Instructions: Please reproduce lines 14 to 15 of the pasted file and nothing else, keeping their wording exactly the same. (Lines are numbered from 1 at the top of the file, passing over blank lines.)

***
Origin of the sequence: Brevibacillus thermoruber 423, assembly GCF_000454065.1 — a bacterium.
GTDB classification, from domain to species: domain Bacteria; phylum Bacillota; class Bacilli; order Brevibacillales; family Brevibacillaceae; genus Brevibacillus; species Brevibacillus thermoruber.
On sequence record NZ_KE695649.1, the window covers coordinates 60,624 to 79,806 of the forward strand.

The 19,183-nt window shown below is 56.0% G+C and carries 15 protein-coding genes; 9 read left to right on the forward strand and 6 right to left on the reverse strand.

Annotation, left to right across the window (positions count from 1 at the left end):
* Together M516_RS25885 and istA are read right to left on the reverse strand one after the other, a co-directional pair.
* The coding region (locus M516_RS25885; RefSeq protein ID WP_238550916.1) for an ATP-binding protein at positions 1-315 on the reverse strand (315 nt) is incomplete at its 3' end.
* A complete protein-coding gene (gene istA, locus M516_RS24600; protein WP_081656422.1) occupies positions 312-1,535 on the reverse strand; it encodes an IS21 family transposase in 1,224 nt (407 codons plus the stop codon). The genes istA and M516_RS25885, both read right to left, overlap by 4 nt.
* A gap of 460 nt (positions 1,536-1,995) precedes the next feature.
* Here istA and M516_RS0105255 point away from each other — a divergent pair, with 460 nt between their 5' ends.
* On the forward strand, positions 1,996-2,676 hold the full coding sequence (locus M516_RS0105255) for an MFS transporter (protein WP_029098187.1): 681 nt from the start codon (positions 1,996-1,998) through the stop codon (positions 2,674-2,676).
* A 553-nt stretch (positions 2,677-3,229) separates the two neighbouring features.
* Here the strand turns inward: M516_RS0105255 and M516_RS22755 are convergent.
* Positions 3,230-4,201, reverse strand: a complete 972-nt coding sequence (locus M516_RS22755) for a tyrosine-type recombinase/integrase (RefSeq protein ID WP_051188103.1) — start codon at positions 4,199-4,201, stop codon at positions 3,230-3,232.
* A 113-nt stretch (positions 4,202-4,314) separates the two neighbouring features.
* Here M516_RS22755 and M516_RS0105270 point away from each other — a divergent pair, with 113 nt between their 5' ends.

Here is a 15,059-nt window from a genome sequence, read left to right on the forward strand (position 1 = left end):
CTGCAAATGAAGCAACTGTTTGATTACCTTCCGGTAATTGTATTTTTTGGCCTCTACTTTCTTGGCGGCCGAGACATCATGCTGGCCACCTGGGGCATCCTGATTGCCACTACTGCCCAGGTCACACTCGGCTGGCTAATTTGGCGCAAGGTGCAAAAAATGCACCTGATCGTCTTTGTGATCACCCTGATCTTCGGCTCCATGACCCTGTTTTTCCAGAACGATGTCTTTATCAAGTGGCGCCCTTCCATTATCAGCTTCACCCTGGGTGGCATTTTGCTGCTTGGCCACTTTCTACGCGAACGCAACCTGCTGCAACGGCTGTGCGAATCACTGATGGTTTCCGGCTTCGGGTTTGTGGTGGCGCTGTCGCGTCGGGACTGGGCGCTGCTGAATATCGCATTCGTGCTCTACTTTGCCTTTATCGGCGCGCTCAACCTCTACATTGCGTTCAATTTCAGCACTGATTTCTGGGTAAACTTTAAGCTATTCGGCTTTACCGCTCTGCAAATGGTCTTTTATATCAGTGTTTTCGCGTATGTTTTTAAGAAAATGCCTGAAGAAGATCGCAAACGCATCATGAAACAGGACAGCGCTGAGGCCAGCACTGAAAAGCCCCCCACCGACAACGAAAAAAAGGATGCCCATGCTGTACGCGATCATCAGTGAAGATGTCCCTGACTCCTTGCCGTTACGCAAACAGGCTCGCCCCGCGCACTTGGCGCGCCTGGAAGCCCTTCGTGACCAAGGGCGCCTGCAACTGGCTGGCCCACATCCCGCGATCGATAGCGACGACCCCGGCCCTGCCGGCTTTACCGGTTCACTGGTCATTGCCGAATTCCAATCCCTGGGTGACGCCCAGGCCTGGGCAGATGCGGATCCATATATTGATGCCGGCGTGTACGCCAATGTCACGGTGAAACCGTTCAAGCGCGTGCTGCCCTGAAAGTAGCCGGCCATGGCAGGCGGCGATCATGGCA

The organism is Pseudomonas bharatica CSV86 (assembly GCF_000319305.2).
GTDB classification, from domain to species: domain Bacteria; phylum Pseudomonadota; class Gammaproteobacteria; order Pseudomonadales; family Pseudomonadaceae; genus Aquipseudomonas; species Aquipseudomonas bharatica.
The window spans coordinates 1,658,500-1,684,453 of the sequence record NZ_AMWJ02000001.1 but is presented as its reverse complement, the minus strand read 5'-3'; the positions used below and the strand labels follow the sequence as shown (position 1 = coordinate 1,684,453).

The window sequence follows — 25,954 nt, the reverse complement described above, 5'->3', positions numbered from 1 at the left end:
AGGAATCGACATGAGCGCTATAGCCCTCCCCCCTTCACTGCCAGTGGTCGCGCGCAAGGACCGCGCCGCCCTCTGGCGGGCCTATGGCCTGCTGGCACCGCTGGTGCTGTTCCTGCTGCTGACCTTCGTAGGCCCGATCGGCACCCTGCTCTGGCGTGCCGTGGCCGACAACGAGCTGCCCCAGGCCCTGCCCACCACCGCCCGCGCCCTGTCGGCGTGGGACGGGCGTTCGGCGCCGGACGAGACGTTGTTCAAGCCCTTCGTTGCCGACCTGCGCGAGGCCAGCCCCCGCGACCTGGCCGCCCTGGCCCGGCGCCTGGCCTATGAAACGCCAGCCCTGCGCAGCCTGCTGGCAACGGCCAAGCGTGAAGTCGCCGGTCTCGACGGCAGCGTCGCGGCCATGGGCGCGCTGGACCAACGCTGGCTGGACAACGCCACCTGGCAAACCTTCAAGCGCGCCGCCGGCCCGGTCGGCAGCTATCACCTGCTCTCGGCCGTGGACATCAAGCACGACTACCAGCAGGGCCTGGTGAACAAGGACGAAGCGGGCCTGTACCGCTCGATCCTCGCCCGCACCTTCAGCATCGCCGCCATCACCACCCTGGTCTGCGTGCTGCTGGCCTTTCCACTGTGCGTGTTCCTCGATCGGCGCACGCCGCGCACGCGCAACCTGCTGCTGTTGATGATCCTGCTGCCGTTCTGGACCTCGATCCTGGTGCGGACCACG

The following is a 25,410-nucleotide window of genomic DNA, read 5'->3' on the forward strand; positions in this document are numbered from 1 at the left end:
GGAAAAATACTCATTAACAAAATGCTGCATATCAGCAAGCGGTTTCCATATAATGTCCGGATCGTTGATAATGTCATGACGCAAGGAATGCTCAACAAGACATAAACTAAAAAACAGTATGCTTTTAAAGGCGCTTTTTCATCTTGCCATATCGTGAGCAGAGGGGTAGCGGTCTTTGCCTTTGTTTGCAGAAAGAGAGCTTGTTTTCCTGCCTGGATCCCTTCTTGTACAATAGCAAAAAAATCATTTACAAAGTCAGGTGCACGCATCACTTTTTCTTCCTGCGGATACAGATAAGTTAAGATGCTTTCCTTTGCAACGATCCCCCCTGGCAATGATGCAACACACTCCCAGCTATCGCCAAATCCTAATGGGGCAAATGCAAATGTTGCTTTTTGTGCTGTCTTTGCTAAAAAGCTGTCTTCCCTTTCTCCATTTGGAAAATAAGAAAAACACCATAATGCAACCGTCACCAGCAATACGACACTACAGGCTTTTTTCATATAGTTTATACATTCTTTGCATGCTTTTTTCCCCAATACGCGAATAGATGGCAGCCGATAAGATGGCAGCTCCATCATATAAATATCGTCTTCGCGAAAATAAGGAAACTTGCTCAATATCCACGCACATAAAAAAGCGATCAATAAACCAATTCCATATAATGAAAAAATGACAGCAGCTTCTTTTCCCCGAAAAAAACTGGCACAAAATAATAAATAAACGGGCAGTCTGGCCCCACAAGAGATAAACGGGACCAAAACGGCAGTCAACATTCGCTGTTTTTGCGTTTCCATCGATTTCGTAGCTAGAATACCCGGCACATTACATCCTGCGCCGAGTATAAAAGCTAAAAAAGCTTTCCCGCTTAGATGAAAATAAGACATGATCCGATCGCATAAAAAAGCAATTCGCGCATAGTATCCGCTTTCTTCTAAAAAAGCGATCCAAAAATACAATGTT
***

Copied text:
* Positions 3,230-4,201, reverse strand: a complete 972-nt coding sequence (locus M516_RS22755) for a tyrosine-type recombinase/integrase (RefSeq protein ID WP_051188103.1) — start codon at positions 4,199-4,201, stop codon at positions 3,230-3,232.
* A 113-nt stretch (positions 4,202-4,314) separates the two neighbouring features.